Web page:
Virtual reality training systems for highly sensitized or dangerous jobs are gaining popularity in many industries—including the power-generation sector.
The technology can improve trainees' understanding of and familiarity with hazardous areas or tasks, without the need to go through the arduous process of gaining security clearance and completing rigorous safety training. Instead it transports them to a virtual version of the dangerous environment.
The Power of VR Training Systems
VR offers a more hands-on training experience. Virtual reality training systems, delivered through the Oculus Rift or HTC Vive headsets, can simulate realistic and hazardous situations in the plant, such as chemical spills, working at height, and working in confined spaces. Should a health and safety issue arise in the actual hazardous environment, employees have already experienced such an incident in the virtual environment and are more likely to react in an appropriate manner.
Professors and scientists have advocated for this approach. Academics at the University of Exeter, for example, are working in collaboration with Cineon Productions to design VR technology to train nuclear scientists, as well as pilots and surgeons.
Dr. Sam Vine, from the university, says that using these techniques brings training "into the 21st century." She continues: "We have the capability to create computer-generated (virtual) or 360-degree filmed replications of dangerous training environments that trainees can experience through their headsets. Combined with our understanding of the psychology of learning and performing under pressure, we believe this to be a highly effective way to learn and perfect skills."
Virtual Reality Beyond Training
Because virtual reality is primarily designed to enhance how users interact with the world around them, it has many potential use cases. The power sector, despite its reputation for being a slow adopter of new innovations, is experimenting with the technology even beyond virtual reality training systems.
Inspecting and maintaining equipment can be a huge challenge for utilities, which may have hundreds of thousands of miles of transmission and distribution lines, as well as other large, complex assets to manage. By using data in virtual reality models of critical infrastructure, plant managers can anticipate potential problems before they happen and come up with solutions. Furthermore, when something fails, virtual reality, incorporated with data, can be used to help pinpoint the area of failure.
The California utility PG&E is working with Space-Time Insight to use plant data and virtual reality to provide a quicker and safer way for workers to inspect equipment, according to Fortune. Space-Time has created a 3D copy of one of PG&E's substations, so engineers can see plant data in 3D. This essentially brings the data to life. When something goes wrong in the plant, the cause of the problem can be more easily identified using the virtual copy. Engineers can use VR to walk through the model of the facility and troubleshoot.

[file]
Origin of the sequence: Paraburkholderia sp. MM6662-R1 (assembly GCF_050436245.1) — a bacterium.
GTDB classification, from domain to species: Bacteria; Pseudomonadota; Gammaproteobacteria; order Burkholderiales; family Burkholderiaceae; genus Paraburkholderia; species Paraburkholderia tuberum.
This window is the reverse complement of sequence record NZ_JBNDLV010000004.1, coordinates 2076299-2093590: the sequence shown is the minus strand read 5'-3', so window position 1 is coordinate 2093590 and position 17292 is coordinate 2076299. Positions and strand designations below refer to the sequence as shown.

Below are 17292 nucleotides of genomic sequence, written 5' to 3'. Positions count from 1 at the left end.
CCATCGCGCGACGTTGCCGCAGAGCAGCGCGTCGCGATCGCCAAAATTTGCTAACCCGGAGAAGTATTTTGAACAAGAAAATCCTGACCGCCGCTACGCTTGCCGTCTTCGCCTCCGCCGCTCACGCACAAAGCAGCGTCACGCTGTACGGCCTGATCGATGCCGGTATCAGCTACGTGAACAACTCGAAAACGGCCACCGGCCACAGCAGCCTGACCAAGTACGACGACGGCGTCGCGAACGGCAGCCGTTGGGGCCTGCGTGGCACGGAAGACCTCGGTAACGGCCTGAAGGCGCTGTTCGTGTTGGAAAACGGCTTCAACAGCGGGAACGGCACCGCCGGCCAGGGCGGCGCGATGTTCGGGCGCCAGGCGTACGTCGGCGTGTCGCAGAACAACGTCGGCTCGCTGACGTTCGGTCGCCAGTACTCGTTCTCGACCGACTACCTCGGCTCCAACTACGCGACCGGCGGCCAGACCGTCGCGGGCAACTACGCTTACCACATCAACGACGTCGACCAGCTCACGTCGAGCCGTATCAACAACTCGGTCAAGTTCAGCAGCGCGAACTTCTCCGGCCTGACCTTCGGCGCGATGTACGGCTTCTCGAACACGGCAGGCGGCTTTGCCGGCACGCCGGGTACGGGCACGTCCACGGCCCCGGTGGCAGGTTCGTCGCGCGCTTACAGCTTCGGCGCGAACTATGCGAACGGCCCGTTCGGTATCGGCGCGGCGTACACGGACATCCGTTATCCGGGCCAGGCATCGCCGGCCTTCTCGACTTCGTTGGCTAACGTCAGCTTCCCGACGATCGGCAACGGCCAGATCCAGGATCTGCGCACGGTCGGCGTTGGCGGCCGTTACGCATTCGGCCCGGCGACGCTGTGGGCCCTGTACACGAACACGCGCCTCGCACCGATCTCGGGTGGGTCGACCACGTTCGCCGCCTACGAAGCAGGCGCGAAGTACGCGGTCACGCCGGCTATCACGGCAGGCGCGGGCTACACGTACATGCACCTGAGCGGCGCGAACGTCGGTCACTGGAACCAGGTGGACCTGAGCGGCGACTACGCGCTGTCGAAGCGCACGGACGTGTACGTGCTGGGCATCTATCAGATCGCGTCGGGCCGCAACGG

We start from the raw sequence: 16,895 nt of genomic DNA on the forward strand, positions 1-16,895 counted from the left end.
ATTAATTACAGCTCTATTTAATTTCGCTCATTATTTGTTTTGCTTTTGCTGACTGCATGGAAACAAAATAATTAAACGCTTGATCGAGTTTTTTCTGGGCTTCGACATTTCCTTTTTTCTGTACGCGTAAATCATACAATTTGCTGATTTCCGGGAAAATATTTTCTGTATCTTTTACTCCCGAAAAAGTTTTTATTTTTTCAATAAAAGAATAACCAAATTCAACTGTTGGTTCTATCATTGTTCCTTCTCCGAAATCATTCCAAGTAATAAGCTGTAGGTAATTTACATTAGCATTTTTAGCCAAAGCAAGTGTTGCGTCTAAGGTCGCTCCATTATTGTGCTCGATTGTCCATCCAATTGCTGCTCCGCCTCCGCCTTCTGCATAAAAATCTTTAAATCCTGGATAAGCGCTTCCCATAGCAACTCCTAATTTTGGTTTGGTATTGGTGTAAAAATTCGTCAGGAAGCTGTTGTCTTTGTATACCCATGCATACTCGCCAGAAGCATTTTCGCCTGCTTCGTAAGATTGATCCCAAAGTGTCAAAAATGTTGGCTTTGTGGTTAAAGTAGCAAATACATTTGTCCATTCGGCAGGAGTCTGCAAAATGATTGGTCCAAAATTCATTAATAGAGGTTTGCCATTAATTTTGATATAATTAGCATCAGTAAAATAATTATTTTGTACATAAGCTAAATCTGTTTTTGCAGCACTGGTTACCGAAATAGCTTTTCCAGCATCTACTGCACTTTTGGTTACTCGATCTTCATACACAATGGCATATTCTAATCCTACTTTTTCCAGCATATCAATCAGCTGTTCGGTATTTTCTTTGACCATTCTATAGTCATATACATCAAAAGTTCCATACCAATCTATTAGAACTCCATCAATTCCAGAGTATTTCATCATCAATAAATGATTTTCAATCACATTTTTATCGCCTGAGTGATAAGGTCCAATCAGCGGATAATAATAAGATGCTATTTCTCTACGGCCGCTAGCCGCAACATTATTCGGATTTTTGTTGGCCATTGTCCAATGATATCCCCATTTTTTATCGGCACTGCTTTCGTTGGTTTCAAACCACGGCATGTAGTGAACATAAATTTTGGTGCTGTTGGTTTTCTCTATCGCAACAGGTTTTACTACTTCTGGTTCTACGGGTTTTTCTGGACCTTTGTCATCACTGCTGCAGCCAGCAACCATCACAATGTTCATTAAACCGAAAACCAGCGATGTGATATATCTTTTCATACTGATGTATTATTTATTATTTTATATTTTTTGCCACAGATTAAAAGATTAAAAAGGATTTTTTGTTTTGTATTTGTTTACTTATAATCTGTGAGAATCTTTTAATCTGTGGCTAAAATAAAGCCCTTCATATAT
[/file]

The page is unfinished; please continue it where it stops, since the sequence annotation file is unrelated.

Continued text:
Virtual reality can also provide a window into the world of nuclear power plant design and operation for the public, which often finds the nuclear sector inaccessible.
The Shanghai Institute of Applied Physics in China is working on building an experimental reactor that will reduce the likelihood of a meltdown. In March, the institute used virtual reality to demonstrate these new designs to journalists and local stakeholders.
The U.K. National Grid also used virtual reality to help the public learn about its proposal to connect a new nuclear power plant to the country's electricity network, according to World Nuclear News. Through virtual reality, people can better understand the work and how it might affect their community.
More complex applications for virtual reality in the power sector are also being explored. In December 2016, the Dubai Electricity and Water Authority (DEWA) launched a pilot project for what it claims is the world's first virtual reality remote inspection for utility maintenance, according to Technical Review Middle East. The pilot project combines autonomous robots and Internet of Things technology to remotely inspect DEWA's electricity and water networks. DEWA is currently deploying the system as a proof of concept in a high-voltage power tunnel in Dubai.
Potentially, virtual reality controls could also be used to guide ROVs sent into hazardous areas after a disaster. Engineers could control the robots, making them open doors and turn off valves as if the engineers were actually in the breached area.
Virtual reality is a dynamic tool for the power sector, not just for staff training and for dealing with the most dangerous tasks, but also for public relations, design, troubleshooting, and much more.
While the technology is poised to revolutionize many aspects of the power sector, particularly for nuclear plants, certain applications could introduce new threats to cyber security, which must be mitigated. However, this shouldn't be considered a barrier to adoption. And while the current price of VR is a deal-breaking factor for some organizations, as the technology improves and gains popularity, costs are likely to decline.
As most virtual reality applications are custom-made for a client's need, its potential use is only as limited as your team's imagination.